My webpage will show the New York Times Best Sellers list (updated weekly)
Link to data source documentation: http://developer.nytimes.com/docs/best_sellers_api/
The Best Sellers website at http://www.nytimes.com/best-sellers-books/overview.html approaches their data by…
Inspiration image: ‘The Printed Book’ by Experimental Jetset
realtime_proposal_1 – bookshelf, archival, Helvetica
Week – shown at bottom-right, scroll horizontally to see past/future weeks
Genre – choose from menu at bottom-centre
Ranking (1-15) – left to right, diminishing yellow highlight
Number of weeks spent on the list – font size (1 week at 18pt, 20 weeks at 72pt)
Info – displayed when mouse hovers over a book
UK foreign aid, 1962-present
There are over 200 countries over a span of more than 50 years, accounted for in this data visualisation.
Each country that currently receives aid from the UK is depicted by a red bar and its half overlapping pink bar. Each country that has received UK aid in the past is represented by a green bar. The longer the bar, the more aid received in a single year, and for each country some 50 translucent bars are layered over each other to give a condensed depiction of aid received by that nation since 1962. The pink bar, however, represents the amount of aid received in 2014 alone.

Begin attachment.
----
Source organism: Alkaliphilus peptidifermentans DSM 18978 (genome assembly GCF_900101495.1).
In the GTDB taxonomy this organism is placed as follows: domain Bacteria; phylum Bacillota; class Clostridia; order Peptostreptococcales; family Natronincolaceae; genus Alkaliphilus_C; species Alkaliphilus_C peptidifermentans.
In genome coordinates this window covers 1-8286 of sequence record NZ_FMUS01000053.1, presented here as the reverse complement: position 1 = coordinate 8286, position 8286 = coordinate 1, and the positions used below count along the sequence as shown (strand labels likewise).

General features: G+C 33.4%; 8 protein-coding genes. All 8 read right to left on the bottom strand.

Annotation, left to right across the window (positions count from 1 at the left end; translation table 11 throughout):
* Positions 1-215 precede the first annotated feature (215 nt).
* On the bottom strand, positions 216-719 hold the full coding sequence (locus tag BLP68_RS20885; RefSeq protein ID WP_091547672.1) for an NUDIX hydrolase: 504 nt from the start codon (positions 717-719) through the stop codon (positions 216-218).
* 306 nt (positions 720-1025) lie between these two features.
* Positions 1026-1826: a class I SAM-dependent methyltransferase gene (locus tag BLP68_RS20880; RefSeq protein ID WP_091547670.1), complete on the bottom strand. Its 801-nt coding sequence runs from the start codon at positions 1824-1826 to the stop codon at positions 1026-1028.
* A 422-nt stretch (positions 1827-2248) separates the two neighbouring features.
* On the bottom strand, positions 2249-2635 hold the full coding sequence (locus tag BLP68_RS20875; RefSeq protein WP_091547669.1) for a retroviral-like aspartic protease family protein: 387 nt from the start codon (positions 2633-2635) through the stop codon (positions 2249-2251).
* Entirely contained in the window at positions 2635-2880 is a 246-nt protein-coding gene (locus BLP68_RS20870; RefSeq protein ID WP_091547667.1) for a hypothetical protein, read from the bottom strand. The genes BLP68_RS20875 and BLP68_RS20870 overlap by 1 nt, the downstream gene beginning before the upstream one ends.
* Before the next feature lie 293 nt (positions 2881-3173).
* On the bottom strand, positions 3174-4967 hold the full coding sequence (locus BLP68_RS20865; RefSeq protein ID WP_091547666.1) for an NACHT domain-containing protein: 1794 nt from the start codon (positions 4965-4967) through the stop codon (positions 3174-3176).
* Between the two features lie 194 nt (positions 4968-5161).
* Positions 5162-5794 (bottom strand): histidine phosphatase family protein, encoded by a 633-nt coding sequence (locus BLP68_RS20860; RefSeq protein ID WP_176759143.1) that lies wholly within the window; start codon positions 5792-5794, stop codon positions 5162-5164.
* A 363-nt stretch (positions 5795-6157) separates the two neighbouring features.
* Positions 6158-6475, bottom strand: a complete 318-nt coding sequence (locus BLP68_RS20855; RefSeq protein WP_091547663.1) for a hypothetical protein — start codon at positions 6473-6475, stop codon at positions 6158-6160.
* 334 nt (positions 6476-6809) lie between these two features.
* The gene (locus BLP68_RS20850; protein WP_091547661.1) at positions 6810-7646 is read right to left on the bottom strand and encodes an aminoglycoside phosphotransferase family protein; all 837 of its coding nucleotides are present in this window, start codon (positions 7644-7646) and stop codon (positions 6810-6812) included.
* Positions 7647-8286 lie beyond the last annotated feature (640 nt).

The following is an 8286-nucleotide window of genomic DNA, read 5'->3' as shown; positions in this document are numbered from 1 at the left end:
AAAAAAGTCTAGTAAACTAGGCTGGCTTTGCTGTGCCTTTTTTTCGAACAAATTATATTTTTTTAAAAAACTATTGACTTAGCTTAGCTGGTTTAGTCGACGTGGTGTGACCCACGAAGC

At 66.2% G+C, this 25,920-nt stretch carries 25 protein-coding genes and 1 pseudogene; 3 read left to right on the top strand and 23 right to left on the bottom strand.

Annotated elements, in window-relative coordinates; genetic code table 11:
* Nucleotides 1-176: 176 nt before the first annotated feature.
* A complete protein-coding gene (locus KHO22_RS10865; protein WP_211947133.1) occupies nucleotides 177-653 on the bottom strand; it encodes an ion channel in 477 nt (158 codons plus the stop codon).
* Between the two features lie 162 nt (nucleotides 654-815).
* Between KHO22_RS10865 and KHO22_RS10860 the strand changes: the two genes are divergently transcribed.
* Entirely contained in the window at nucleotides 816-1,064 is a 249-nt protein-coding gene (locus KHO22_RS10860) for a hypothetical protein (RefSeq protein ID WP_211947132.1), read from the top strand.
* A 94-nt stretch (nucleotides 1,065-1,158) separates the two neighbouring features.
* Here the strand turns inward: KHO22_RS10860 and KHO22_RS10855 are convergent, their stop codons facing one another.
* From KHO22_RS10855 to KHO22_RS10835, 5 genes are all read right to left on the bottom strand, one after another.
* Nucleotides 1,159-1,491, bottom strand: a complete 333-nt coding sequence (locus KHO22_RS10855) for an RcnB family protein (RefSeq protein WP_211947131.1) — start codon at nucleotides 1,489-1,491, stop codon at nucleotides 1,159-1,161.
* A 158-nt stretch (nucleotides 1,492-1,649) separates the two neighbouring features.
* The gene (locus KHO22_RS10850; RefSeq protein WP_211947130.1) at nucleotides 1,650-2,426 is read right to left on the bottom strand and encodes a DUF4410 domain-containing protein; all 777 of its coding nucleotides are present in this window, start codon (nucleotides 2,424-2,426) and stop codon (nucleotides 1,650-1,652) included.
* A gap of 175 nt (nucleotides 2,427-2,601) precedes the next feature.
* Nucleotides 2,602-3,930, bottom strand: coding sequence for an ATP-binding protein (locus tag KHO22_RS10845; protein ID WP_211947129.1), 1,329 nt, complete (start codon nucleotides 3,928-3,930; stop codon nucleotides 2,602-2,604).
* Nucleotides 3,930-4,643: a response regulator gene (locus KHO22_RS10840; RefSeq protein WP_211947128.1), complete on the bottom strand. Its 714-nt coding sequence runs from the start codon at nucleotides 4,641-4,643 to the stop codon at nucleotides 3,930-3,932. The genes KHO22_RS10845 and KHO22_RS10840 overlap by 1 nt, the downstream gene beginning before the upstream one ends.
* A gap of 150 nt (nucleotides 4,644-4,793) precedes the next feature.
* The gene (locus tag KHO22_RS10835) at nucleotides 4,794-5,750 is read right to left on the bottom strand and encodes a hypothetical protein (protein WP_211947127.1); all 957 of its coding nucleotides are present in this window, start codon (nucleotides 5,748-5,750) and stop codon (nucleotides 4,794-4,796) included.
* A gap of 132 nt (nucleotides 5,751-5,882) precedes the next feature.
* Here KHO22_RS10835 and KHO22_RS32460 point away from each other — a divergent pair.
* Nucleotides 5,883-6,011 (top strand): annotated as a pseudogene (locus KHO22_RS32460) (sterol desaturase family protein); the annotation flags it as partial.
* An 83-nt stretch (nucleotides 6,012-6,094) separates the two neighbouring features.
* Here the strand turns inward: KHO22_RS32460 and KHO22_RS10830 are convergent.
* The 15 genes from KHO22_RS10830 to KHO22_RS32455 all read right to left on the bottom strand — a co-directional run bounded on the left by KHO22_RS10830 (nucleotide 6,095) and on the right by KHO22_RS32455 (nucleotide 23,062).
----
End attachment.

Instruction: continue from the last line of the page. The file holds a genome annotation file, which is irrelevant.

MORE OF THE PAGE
To slightly relieve the viewer from the abstraction of the central visualisation, the tags highlight the most significant data, aided by simple infographics, background information and/or points of contention :
What do you want to show? Why? What about your data is interesting?
I want to show UK foreign aid spending, suggesting that it should be cut (unless continued research changes my mind on the debate which I doubt).
On airplanes you’re told to “secure your own oxygen mask before assisting others”. At a time when everyone is harping on about the economy and how the budget deficit was at GBP 85.1 billion (fiscal year 2012-13), it seems nonsensical to be aiming to spend GBP 11.3 billion/year in foreign aid. It is likely a race to be the first of the G8 to meet the 0.7% of GDP target promulgated by the UN. Critics ask how much of that money is lost in translation or wasted…does foreign aid encourage sustainable development? Most statistics only tell us about the short-term fixes (vaccinations, school supplies etc.) Many are also unhappy that middle-income countries are receiving money through multilateral aid set up by the EU and UN agencies. Justine Greening, the international development secretary said:
“You only have to look at business generated by China and India to see the potential they provide for UK companies as their export markets continue to develop.”